Date: Fri, 6 Aug 1999 09:03:12 -1000 From: Dayle K. Turner (firstname.lastname@example.org> Subject: DeCorte Park Ridge, Kapalama, Kamehameha
I joined Bill Gorst, Richard McMahon, Rich Jacobsen, Fred Boll, and John Hall for yesterday's WEHOT hike. Bill and I carpooled from Kaneohe and met the others at Kenny's Burgerhouse at the Kam Shopping Center in Kalihi at 9:00. We spent a few minutes talking story at Kenny's and I enjoyed an order of pancakes and drank a large-sized drink.
At 9:20, we made the short drive over to Perry Street, at the end of which is DeCorte Park. The city has just completed a new parking lot at the park and our vehicles were the only ones there when we started hiking around 9:30.
To get to the trailhead, we had to skirt around the left (mauka) end of a large, high fence that borders the park's basketball court and ballfield. There are a couple gates thru the fence but both were locked hence the left side skirt-around. Once around the fence, we walked along it for maybe 50 meters and picked up a trail that heads up a rocky segment of the hillside. Just above the trailhead, a huge swarm of bees buzzed about in the treetops and a few even swooped down at us. This caused Rich concern since he has a bad reaction to bee stings. Though e all made it past the bees unstung, Rich inquired if we could find another exit point on the return leg since he didn't want to take a chance with the bees again. Bill and I assured him the bees would likely be gone when we returned but he seemed unconvinced.
Once we reached the crest of the ridge, we hiked mauka along it. High atop the ridge to our right were buildings of the Kamehameha Schools, and I pointed out to the others the old dining hall where I ate when I was a student at the Schools.
The trail could easily be referred to as Ironwood Ridge since trees of that species clutter it for almost its entire length. The trail is not heavily used, is unmaintained, and is honest (climbing-wise). And except for a couple places near the top, there are no views at all, the ironwoods efficiently blocking off vistas of Kamanaiki Valley to the left and Kapalama Valley to the right.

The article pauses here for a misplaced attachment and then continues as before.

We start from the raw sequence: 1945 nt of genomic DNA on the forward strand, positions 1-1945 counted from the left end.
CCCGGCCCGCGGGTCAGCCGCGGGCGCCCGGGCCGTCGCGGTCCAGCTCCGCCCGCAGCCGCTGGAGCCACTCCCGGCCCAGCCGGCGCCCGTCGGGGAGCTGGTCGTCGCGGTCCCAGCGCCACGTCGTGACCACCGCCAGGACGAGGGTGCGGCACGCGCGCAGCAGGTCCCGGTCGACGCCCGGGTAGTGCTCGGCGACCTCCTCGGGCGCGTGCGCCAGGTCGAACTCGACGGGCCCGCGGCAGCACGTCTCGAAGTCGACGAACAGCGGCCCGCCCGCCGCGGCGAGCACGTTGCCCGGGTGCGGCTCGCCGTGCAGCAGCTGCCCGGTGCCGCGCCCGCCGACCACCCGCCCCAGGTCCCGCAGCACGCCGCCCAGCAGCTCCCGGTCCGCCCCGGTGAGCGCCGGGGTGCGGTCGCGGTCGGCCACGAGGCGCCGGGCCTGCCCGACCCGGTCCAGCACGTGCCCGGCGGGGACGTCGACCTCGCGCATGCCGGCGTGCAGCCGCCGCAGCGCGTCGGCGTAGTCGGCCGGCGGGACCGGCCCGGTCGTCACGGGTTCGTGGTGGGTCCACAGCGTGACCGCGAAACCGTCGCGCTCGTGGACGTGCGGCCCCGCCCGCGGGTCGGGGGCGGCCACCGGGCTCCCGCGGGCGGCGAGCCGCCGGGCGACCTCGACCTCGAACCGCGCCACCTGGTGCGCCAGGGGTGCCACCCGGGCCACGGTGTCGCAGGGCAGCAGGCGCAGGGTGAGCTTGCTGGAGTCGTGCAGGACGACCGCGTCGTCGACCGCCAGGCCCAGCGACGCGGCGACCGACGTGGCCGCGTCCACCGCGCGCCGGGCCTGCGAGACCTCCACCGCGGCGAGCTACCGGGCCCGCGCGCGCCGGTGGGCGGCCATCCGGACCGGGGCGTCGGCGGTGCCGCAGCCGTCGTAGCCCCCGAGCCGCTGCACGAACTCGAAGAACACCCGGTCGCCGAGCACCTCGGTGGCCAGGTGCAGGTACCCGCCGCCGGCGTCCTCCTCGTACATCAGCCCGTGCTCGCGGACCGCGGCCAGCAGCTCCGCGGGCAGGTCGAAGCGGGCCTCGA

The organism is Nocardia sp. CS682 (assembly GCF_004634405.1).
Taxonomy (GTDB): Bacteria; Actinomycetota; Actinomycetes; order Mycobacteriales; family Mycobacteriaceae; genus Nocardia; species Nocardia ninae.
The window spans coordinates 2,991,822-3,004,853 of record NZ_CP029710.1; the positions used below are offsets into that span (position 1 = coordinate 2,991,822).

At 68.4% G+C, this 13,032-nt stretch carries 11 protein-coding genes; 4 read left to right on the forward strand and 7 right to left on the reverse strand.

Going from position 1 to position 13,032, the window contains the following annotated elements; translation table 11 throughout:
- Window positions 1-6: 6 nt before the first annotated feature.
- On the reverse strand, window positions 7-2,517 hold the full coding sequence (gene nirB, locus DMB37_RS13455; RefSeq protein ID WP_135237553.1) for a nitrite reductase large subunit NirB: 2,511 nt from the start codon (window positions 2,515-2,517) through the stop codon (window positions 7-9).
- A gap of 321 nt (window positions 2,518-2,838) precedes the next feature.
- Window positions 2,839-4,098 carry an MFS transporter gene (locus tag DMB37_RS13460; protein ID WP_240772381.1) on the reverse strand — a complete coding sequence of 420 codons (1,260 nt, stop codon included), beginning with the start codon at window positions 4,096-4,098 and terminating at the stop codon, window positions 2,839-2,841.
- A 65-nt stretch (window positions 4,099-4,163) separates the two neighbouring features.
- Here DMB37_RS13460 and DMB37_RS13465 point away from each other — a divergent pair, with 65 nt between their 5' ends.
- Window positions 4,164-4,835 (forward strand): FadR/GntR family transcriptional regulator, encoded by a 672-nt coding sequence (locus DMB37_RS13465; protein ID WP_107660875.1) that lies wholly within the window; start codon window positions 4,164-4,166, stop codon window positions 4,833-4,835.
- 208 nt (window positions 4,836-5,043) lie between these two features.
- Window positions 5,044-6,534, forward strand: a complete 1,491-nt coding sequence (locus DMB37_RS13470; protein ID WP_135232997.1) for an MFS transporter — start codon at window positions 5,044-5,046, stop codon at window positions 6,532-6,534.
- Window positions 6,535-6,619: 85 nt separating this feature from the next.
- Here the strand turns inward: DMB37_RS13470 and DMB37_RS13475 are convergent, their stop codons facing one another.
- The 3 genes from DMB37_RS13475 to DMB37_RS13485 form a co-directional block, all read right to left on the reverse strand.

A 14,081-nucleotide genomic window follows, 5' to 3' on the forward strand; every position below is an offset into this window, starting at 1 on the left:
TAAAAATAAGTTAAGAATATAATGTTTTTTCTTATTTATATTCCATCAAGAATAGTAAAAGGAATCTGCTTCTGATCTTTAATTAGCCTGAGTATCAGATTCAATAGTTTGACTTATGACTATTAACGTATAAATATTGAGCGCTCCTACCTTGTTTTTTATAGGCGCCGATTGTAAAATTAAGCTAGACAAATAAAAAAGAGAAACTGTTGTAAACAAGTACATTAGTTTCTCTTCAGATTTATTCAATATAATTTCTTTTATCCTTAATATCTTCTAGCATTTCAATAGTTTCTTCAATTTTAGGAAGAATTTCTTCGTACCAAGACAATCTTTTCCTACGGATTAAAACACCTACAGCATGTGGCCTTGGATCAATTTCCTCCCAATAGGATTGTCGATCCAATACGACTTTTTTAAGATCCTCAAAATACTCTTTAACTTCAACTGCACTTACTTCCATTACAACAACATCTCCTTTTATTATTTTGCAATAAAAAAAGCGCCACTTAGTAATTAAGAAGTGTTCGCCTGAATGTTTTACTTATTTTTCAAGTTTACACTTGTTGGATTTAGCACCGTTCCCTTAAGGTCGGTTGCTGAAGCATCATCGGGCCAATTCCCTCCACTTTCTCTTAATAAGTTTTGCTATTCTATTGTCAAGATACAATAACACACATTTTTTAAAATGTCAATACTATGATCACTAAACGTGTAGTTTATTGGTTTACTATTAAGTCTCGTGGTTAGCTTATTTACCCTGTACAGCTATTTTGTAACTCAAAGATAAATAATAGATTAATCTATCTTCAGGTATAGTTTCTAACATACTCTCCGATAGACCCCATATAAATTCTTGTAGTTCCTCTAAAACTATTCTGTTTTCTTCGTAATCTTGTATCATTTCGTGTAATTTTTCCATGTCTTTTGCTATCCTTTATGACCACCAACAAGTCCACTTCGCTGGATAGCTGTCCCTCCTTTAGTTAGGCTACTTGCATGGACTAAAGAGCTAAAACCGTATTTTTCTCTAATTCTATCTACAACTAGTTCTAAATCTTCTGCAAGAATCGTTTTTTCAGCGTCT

About half an hour up the ridge, we stopped at a rock that is mentioned in Sterling and Summers' *Sites of Oahu* (321). Shaped like a crouching animal, the pohaku, according to the book, was supposedly revered by ancient Hawaiians as a phallic symbol.
It was muggy yesterday, and after inspecting the rock, we mushed on, brushing aside the continuing onslaught of ironwood branches across the trail. After reaching a clearing used by hunters as a break- or campspot, the complexion of the ridge changed, with much less ironwood and more guava and even some uluhe. At one point, we climbed a slope populated by towering eucalyptus, skirting to the right a pu'u at its highest point.
Just beyond was the divine vine section (a tangle of lilikoi vines) and then a short bob & weave segment through guava. Then we commenced a steep scramble up a semi-muddy slope to a junction with the Kapalama Loop Trail, where we plopped down under some Cook Island pines to eat lunch. It was only 11:30 at the time but we reckoned this place was better than any other spots we'd be at nearer to noon.